Director: Dan Mazer
Cast: Robert De Niro, Zac Efron, Aubrey Plaza, Zoey Deutch, Julianne Hough, Jason Mantzoukas, Danny Glover, Adam Pally, Dermot Mulroney
Release Date: January 22nd, 2016
Over the years, medical there have been a variety of crude comedies that try to elicit laughter through gross masturbation sequences and relentless jokes about the male and the female anatomy. The thing — the enormous difference between many of those films and Dirty Grandpa, the newest entry in this outlandish genre — is Robert De Niro. De Niro, a fearless actor, a two-time Oscar winner and an amazing performer, stars as the title character in this new film. The big question that comes to mind after seeing the finished film is why he said yes to this crude comedy.
Within moments of the film’s opening sequences, Dick Kelly (De Niro) — who has recently lost his wife after a long battle with cancer — masturbates to a porn video and isn’t shocked when his obviously-horrified grandson Jason (Zac Efron) walks in. It would be hard to say that the movie doesn’t improve from there (how much lower can it go?). It does but it never manages to outgrow its sophomoric comedic roots.
Dick barely has time to mourn for his wife — who he says he loved endlessly — before he decides to recruit Jason for a road trip from Georgia to Florida. Jason is an engaged professional lawyer whose marriage to his cold-hearted fiancé Meredith (Julianne Hough) is only a few days away. After his grandfather guilts him into saying yes, Jason decides to accompany the patriarchal man he once loved spending time with.
To his surprise, that man no longer exists. Instead of the generous grandfather he once knew, he finds that his grandfather has become an obnoxious and sex-crazed pervert who wants to have unprotected sex with any young woman he can find.
De Niro seems to be enjoying himself here as he undercuts the tough guy character he’s played so many times before. This isn’t the De Niro we’re used to. Unfortunately though, his character is one of the most vulgar and obnoxious characters we’ve ever seen him play. The actor has performed in some worthy comedies in the past (in movies like Meet the Parents and Analyze This) but those films worked because the punchlines were stronger and better-written than any of the sex jokes here. His character here is a one-note jerk whose behavior is horrifying and shocking to many of the people he meets.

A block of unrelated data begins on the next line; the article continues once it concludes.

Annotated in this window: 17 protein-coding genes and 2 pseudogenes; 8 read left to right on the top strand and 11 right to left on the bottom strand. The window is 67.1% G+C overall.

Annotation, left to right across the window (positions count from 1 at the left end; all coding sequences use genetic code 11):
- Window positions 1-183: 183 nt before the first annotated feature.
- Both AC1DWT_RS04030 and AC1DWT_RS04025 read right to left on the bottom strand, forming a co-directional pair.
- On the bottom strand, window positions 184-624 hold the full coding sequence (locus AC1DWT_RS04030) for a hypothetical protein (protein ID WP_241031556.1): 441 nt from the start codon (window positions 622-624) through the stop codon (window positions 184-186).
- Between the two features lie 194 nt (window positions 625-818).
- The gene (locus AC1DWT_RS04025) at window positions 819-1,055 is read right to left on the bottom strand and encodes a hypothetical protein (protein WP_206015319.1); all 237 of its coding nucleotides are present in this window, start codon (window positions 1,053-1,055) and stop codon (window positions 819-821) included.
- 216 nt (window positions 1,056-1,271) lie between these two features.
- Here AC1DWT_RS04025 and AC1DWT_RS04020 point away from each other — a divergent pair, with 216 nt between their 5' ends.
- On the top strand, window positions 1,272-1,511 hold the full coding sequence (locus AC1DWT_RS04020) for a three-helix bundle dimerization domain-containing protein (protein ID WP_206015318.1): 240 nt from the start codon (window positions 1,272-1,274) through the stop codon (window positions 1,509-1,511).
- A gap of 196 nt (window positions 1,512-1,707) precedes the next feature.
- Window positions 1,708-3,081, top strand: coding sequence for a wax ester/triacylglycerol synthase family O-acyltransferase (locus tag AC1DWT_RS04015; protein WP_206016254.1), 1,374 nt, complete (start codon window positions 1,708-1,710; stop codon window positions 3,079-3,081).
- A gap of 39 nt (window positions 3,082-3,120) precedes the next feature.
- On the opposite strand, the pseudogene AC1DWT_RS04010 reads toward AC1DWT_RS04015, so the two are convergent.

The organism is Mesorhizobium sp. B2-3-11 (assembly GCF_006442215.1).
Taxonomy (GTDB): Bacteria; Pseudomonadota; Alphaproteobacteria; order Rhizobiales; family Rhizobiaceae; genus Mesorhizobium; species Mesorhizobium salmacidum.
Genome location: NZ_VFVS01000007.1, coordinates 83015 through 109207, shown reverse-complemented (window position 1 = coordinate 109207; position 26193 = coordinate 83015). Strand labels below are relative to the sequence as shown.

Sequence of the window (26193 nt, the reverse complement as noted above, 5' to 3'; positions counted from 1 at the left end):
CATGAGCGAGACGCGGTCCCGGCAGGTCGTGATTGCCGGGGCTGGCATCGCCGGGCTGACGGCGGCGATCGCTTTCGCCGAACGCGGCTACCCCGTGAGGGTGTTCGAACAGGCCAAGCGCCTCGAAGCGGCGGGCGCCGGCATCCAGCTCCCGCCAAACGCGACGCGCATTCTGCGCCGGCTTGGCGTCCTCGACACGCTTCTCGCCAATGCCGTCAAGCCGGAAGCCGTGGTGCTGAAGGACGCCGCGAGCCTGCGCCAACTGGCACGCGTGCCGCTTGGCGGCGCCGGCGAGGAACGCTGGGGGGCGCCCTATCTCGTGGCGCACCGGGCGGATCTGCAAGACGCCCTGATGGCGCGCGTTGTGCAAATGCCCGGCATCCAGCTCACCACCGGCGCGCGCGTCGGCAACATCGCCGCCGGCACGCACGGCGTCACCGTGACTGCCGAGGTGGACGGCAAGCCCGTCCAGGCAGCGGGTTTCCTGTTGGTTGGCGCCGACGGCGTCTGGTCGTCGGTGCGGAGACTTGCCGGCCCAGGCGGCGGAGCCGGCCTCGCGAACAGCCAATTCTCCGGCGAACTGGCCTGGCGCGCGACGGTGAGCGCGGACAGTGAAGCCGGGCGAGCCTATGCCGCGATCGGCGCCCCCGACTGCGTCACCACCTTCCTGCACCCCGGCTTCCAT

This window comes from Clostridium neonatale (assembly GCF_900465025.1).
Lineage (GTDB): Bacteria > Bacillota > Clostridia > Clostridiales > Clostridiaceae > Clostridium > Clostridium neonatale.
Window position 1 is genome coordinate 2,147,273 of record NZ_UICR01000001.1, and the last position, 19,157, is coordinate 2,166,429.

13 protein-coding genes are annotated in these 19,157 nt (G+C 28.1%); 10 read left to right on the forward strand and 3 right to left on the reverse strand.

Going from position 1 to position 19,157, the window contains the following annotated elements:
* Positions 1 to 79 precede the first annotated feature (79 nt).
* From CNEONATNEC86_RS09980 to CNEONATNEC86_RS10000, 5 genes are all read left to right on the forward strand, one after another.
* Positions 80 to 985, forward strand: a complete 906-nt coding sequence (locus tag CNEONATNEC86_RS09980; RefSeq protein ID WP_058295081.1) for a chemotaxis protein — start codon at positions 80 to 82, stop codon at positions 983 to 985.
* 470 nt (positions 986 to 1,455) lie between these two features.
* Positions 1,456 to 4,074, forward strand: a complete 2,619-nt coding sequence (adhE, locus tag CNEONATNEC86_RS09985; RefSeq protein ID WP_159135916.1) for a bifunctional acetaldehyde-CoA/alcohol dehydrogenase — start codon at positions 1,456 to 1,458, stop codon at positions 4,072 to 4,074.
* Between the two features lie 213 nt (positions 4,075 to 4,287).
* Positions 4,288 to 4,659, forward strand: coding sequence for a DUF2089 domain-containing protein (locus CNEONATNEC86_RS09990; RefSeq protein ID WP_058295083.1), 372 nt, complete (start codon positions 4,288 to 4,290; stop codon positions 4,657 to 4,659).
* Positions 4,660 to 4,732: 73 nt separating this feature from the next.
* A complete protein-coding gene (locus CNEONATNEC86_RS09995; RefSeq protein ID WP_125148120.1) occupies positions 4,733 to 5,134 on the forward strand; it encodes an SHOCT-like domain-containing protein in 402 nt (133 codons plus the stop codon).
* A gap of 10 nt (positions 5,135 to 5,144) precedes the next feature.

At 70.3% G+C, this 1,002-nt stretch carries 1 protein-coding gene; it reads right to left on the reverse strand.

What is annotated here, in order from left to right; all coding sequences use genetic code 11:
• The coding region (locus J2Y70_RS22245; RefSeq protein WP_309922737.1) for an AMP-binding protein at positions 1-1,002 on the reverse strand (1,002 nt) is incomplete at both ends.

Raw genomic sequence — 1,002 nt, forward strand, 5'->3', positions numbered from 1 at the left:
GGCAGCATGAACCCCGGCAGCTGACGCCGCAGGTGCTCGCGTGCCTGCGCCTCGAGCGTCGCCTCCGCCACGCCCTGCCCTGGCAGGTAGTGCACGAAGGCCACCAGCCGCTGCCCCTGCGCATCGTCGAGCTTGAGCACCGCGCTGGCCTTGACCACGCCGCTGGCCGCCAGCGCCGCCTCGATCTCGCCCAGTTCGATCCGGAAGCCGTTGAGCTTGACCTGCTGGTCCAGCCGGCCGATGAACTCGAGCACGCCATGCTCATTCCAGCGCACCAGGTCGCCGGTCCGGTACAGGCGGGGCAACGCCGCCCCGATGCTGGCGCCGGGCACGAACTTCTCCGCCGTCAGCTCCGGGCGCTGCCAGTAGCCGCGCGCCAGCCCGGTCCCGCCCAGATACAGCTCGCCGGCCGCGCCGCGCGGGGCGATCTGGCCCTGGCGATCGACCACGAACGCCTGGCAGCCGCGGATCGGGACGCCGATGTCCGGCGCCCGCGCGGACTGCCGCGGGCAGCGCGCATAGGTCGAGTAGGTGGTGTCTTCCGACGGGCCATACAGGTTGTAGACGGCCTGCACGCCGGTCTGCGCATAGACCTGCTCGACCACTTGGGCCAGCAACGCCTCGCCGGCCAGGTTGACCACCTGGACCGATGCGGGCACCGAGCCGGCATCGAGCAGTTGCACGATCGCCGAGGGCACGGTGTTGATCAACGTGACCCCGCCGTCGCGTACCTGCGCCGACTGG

Efron here is also playing against type in beginning the film as a straight-laced corporate lawyer who is far more conservative and respectable than his horny grandfather. This is a far cry from the frat boy he played in Neighbors or the self-absorbed jerk he played in That Awkward Moment. One character even calls him a “Mitt Romney Terminator” when he’s angry. Of course though, this character is inevitably dragged into parties and craziness by his free-spirited grandfather, who wants him to become the idealistic but party-crazed teenager he once was.
Once Jason reunites with his college classmate Shadia (Zoey Deutch) and Dick starts flirting with her friend Lenore (Aubrey Plaza), it’s hard not to know where the story is going. Yes, this movie– which features ninety minutes of debauchery and sex jokes, homophobic puns and Nazi references — wants to end with a lesson to the audience.
After all the mayhem and the crudeness, there’s supposed to be a real takeaway for the audience. The lesson that the filmmakers intended is about staying true to yourself and not succumbing to societal pressures. The only lesson I learned though is that people thinking about going to see this movie should stay home.
Review by: John Hanlon